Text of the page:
(CNN) -- Young and old, poor and prosperous, sick and healthy -- residents of Pakistan's Swat Valley continue to flee the violence that has erupted there as the military clashes with the Taliban.
The fighting in the Swat Valley region has forced thousands of civilians to abandon their homes.
Those who have fled tell of the whole valley being turned into a battlefield as citizens run away, many of them with no shoes and some elderly. They fall ill from sun and heat exposure -- particularly infants and those already weak and sick -- as they flee.
According to the most recent United Nations numbers, about 2.4 million Pakistanis have registered as displaced persons since May 2. Currently, the clashes are concentrated near Mingora, the valley's largest city.
But fighting in the valley over the past three years has made people's lives "worse than hell," one former resident told CNN.
The 50-year-old man asked that his name be withheld because he fears retribution from the Taliban. He fled Hazara Gul Jaba Aligama, a village 5 miles (8 kilometers) west of Mingora, on Sunday.
The Pakistani Army ordered the village vacated, he said, and all the residents from that village and others nearby -- several thousand people -- fled, mostly on foot, although some cars were used.
Iftikhar Hussain Shah, 27, a farmer from Union Council Hazara, adjacent to Hazara Gul Jaba Aligama, also recounted the fleeing of thousands. He said the army ordered all five villages evacuated, telling the residents an operation was to take place in the area. His village was already housing people from three other villages nearby, he said.
He estimated the total number of those displaced at about 50,000. He said the "miserable condition" of some of the refugees brought him to tears.
The group got as far as Chakdara, a town controlled by the military near the southern end of the valley, where a curfew prohibited them from traveling further, the men said. Those displaced have no food or water and are depending on handouts; they have received nothing from the military.
Women were staying in two school buildings, Shah said, but men and children were out in the heat with no shelter. Civilians feel betrayed at being told to move, he said, then stopped at Chakdara.
The army has been bombing civilian areas from jets and helicopters, said the 50-year-old who asked not to be named. Shelling continues round the clock.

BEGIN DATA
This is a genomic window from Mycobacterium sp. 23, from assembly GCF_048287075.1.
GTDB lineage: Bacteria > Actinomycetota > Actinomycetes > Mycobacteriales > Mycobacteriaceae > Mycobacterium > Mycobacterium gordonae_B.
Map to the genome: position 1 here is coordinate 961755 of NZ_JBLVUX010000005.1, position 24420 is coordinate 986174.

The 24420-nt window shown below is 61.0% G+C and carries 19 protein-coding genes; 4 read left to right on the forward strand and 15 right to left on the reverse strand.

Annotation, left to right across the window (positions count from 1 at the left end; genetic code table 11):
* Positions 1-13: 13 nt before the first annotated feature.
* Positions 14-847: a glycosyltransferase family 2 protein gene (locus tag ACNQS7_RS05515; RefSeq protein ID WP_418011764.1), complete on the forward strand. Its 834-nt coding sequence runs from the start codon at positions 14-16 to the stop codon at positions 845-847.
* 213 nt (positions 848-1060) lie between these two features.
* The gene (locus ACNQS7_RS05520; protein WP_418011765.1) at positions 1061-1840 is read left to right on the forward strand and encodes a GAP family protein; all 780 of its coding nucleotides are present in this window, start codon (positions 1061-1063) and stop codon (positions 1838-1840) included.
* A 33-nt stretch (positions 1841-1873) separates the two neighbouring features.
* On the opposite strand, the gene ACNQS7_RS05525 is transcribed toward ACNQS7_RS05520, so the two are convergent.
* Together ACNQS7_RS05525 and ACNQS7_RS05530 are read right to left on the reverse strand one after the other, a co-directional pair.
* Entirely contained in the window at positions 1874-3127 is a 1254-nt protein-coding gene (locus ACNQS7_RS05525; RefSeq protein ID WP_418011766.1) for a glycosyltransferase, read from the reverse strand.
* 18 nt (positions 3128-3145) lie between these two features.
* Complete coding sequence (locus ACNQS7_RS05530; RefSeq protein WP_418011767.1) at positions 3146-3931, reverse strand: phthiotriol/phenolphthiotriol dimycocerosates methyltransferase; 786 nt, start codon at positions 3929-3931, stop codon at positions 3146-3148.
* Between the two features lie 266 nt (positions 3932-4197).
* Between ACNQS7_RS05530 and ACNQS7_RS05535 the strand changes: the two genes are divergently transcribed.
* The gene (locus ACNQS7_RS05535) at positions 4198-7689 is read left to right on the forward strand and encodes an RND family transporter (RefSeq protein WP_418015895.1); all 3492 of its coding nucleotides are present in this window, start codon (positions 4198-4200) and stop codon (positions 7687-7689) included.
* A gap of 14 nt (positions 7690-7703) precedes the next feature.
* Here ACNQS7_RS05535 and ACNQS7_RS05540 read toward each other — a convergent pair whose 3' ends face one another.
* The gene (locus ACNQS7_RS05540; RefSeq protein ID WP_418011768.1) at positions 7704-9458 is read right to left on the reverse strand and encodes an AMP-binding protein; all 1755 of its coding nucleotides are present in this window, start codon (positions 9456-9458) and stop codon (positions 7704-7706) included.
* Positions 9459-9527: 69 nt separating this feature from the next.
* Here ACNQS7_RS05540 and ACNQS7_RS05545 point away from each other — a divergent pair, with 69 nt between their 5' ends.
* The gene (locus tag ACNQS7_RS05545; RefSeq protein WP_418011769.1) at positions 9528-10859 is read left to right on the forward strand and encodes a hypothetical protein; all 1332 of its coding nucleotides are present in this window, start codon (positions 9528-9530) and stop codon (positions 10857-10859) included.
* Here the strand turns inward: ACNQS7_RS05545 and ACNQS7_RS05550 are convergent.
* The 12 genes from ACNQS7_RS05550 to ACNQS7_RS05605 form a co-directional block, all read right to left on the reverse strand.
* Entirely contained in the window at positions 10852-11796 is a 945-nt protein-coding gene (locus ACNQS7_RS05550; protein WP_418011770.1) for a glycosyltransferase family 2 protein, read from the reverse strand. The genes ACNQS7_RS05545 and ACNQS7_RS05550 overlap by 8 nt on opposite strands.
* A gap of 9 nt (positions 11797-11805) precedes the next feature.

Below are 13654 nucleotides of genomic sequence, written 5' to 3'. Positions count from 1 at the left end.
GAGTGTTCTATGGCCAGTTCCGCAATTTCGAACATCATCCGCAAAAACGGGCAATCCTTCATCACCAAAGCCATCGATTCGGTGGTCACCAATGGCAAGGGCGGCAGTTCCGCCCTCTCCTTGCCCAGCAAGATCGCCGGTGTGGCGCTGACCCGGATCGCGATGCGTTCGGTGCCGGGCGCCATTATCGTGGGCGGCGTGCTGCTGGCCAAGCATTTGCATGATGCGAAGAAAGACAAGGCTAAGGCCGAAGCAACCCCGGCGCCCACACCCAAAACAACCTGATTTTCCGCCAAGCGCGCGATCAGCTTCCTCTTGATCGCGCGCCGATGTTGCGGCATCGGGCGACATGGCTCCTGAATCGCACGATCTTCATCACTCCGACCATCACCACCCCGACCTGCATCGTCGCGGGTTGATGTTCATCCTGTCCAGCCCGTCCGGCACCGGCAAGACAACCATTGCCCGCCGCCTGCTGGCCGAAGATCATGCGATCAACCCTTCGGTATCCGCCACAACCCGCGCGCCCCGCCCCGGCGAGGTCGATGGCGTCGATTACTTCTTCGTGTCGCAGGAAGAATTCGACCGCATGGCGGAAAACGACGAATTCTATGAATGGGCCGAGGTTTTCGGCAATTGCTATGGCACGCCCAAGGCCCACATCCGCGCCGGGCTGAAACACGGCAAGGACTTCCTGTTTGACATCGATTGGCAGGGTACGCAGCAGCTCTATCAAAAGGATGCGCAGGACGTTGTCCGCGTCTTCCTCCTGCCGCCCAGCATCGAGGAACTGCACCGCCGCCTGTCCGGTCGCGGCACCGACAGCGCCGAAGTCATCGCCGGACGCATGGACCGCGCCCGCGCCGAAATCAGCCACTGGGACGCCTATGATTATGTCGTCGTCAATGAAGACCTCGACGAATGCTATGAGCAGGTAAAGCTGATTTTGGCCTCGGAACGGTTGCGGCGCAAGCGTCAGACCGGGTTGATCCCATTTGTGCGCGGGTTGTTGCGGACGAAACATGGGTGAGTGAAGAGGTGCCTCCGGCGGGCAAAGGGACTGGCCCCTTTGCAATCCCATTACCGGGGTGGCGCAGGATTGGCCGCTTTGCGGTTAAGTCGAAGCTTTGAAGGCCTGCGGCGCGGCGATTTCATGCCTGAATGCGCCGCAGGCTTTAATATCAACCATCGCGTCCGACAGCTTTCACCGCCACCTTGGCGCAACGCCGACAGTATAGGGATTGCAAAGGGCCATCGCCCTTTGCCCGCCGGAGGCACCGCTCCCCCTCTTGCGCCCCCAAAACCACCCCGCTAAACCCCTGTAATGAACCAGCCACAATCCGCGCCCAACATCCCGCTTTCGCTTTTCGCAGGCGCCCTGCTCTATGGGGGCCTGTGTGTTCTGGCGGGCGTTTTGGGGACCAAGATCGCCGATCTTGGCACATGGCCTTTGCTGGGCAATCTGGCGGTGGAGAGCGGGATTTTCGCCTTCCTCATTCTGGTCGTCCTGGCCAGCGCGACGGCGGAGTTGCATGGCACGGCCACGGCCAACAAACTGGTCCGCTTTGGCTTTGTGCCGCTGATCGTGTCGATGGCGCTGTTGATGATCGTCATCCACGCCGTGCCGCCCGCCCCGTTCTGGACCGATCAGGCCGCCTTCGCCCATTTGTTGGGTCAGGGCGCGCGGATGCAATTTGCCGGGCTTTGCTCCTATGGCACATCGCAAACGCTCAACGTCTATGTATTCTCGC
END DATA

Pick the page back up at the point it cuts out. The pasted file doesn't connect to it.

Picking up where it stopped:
Shah said gunshots, artillery and mortars could be heard as the exodus took place.
Painda Khan, a Mingora shop owner who lives in the village of Shahgai Saidu Sharif, said that out of his 22-member family, one person has been killed by military shelling and another one is missing. Ten of his relatives fled with him to Islamabad.
Khan, who estimates his age at between 65 and 70, told CNN life around Mingora was so desperate, he cannot put it into words. Both he and the 50-year-old man said no food or water remain besides what has been stockpiled. There is no power, and all land lines and cell phones have jammed, and citizens have been confined to their homes by military curfews.
Khan said his family left before him, because he wanted to stay behind and protect his home. But the Taliban were occupying a house immediately behind him, and fear drove him out -- despite a curfew -- after that house was destroyed in an air strike.
He walked about 40 miles along the banks of the Swat River, he said, then walked another three hours in the mountains south to Malakand. After spending a night in the fields, he said, he continued to Islamabad, about 100 miles away, using public transportation and rickshaw.
Shah said he has no issues with the military operations, but doesn't understand why civilians have to suffer as a consequence. Over the past two years, he said, the majority of casualties in Swat have been civilians -- some 2,700 of them. CNN was not able to independently confirm this toll with the Pakistani military.
The 50-year-old blamed both the Taliban and the military, saying it seems they are both enemies of the people. The Taliban, he said, are using locals as human shields and infiltrating the civilian population, shooting from in their midst. In retaliation, the army fires back indiscriminately without differentiating between militants and noncombatants. As a result, he said, civilians make up the majority of the dead.
The Taliban takes over any houses vacated by civilians, he said, as well as their possessions.
The Taliban are ruling the Mingora area by fear, he said. Anyone who speaks up against them or does anything the Taliban doesn't like gets killed within a day. Civilians' bodies are left in the center of town, he said, with a note warning the Taliban is watching and anyone who tries to remove the body before a time specified in the note will be punished.
Taliban fighters and checkpoints can be seen in every village. The Taliban has seized all civilians' guns and ammunition and planted mines in the roads, he said.
Some former Mingora residents are helping the Pakistani military identify Taliban hideouts in the valley, Khan said.